HUMANIST PROFILE.

Author:Murn, Charles
 
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"Art must discover and reveal the beauty which prejudice and caricature have overlaid."

--ALAIN LOCKE

ALAIN LEROY LOCKE was born on September 13, 1885, the only child of Pliny Ishmael Locke (the first black employee of the US Postal Service) and Mary Hawkins Locke, a teacher. He was the first ever African-American Rhodes Scholar and went on to earn a PhD in philosophy from Harvard University in 1918. He was named chair of the Department of Philosophy at Howard University soon after and taught philosophy at the University of Wisconsin and the New School for Social Research. He also served as Inter-American Exchange Professor in Haiti. Credited with founding the Harlem Renaissance (which marks its centennial this year), Locke wrote extensively on philosophy, race, cultural pluralism, arts, and literature.

Locke began as a pragmatist philosopher in the tradition of John Dewey and William James. He was a member of the Baha'i faith, but considered himself "universalist in religion" and philosophically to be "more of a humanist than a pragmatist." Indeed, the Department of Philosophy at the University of Wisconsin was chaired by Max Otto, one of the earliest and most prominent scientific humanist philosophers. Another prominent humanist philosopher and longtime friend, Horace Kallen, invited Locke for a similar position at the New School. Further, the inclusion of Locke's work'in collections of essays edited by Otto, Kallen, and Sidney Hook (signatory to Humanist Manifesto II) is additional evidence of the humanist character of Locke's philosophy.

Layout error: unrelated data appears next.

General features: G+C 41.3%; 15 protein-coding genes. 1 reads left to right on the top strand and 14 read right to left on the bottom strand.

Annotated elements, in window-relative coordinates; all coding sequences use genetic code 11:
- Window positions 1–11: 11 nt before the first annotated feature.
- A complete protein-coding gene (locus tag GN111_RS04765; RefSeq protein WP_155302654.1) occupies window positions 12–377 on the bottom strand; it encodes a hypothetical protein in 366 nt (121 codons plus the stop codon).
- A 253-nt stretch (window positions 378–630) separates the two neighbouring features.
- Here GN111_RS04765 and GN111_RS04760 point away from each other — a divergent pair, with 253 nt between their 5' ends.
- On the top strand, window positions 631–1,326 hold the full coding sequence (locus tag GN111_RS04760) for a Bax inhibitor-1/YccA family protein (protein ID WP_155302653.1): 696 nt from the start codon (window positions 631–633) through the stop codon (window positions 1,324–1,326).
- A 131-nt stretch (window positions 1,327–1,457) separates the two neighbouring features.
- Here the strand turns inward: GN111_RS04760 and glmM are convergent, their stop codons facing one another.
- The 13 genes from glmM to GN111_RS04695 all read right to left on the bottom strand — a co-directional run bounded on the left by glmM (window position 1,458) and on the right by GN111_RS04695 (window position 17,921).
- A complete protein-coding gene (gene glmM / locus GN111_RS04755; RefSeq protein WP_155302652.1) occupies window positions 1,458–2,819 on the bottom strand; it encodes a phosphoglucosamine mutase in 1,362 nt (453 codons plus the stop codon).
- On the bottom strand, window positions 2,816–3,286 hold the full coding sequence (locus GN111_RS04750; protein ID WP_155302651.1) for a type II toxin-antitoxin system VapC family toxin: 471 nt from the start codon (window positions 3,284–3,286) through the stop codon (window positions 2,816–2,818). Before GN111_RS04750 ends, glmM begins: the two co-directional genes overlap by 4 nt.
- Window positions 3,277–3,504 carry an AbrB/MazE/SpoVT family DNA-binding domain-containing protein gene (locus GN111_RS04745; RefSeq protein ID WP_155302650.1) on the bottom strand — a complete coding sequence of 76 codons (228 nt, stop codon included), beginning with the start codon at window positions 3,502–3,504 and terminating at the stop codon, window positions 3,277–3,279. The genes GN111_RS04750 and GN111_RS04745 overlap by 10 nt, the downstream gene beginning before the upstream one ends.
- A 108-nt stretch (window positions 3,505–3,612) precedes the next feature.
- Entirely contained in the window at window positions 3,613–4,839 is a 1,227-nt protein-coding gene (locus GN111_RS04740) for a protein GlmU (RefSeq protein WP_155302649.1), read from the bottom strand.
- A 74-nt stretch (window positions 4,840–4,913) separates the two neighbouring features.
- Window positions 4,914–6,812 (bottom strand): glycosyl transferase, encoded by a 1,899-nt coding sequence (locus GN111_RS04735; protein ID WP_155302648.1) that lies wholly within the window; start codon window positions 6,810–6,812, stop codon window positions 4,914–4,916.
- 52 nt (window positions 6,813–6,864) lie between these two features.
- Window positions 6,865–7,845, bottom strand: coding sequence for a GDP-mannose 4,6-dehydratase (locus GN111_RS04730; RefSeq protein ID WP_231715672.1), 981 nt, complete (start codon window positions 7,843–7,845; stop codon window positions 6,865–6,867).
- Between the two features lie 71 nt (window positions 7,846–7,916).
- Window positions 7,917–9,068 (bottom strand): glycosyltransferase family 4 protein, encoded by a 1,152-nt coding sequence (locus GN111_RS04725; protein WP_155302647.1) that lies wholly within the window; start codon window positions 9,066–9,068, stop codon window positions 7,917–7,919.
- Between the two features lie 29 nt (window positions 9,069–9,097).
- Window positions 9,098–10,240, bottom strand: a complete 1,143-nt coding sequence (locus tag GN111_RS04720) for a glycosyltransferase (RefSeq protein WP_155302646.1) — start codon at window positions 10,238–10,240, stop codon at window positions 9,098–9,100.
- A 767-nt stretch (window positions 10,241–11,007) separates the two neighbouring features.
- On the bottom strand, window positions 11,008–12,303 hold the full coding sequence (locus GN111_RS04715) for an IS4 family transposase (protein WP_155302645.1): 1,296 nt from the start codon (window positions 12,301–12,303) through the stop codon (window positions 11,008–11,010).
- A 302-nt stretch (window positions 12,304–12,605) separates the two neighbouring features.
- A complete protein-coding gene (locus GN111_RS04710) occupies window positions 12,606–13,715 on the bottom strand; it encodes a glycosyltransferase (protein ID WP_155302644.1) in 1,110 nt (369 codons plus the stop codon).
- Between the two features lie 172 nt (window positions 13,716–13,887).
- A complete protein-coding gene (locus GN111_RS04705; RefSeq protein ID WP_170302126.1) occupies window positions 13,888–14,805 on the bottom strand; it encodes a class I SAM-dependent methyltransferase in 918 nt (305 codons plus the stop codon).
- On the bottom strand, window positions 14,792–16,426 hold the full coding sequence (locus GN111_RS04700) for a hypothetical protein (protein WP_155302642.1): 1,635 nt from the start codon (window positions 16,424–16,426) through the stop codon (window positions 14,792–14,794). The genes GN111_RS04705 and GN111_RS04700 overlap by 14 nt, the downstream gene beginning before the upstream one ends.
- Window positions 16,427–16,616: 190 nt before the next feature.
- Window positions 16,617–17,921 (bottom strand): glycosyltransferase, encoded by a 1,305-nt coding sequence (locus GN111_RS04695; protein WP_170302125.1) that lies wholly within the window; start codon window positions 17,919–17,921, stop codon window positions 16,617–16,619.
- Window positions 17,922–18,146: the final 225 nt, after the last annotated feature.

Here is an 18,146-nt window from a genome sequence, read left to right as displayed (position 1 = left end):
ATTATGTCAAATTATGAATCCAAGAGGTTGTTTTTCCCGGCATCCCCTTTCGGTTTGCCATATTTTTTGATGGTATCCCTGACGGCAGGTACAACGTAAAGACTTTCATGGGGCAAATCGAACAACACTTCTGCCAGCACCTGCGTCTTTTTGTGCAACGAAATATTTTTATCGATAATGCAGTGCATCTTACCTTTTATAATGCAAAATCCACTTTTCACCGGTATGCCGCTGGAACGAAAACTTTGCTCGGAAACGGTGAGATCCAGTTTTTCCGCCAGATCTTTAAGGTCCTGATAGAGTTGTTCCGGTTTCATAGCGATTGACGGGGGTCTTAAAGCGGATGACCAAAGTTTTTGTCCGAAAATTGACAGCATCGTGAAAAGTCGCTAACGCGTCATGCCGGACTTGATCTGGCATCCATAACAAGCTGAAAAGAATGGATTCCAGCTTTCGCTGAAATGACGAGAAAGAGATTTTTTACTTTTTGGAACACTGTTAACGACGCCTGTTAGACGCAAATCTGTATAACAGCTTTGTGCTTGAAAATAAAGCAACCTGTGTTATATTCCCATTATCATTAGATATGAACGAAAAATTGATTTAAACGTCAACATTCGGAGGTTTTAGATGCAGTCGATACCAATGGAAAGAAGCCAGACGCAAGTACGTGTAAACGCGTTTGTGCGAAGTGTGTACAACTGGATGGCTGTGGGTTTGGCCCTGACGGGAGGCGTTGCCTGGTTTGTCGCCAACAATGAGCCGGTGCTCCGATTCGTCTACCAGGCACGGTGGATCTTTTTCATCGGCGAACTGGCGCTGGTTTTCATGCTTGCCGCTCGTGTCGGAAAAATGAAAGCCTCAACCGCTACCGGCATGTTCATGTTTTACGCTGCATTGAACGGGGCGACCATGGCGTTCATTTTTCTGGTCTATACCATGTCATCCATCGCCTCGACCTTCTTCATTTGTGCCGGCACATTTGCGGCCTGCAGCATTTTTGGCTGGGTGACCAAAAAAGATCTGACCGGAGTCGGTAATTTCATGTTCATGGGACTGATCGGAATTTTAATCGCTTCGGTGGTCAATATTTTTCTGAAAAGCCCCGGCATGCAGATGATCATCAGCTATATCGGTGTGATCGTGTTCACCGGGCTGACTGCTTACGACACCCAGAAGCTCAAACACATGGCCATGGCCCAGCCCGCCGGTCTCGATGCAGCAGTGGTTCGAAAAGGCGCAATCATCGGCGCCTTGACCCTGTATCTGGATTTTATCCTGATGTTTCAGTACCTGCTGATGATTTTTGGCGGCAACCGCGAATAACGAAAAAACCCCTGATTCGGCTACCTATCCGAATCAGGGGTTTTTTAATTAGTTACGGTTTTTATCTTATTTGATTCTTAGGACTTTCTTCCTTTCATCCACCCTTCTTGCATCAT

Embracing his African heritage, he launched the Harlem Renaissance to document, preserve, and advance African-American culture. He not only wrote about the philosophy of African art and art in general, but promoted exhibitions and collections, both from Africa and of the African diaspora in the US. After being fired by Howard University in 1925 with a handful of other professors demanding equal pay with white professors, Locke focused on developing his notion of the "New Negro." Unlike many other Harlem Renaissance figures, he championed African culture as equal to that of other world regions and celebrated both...

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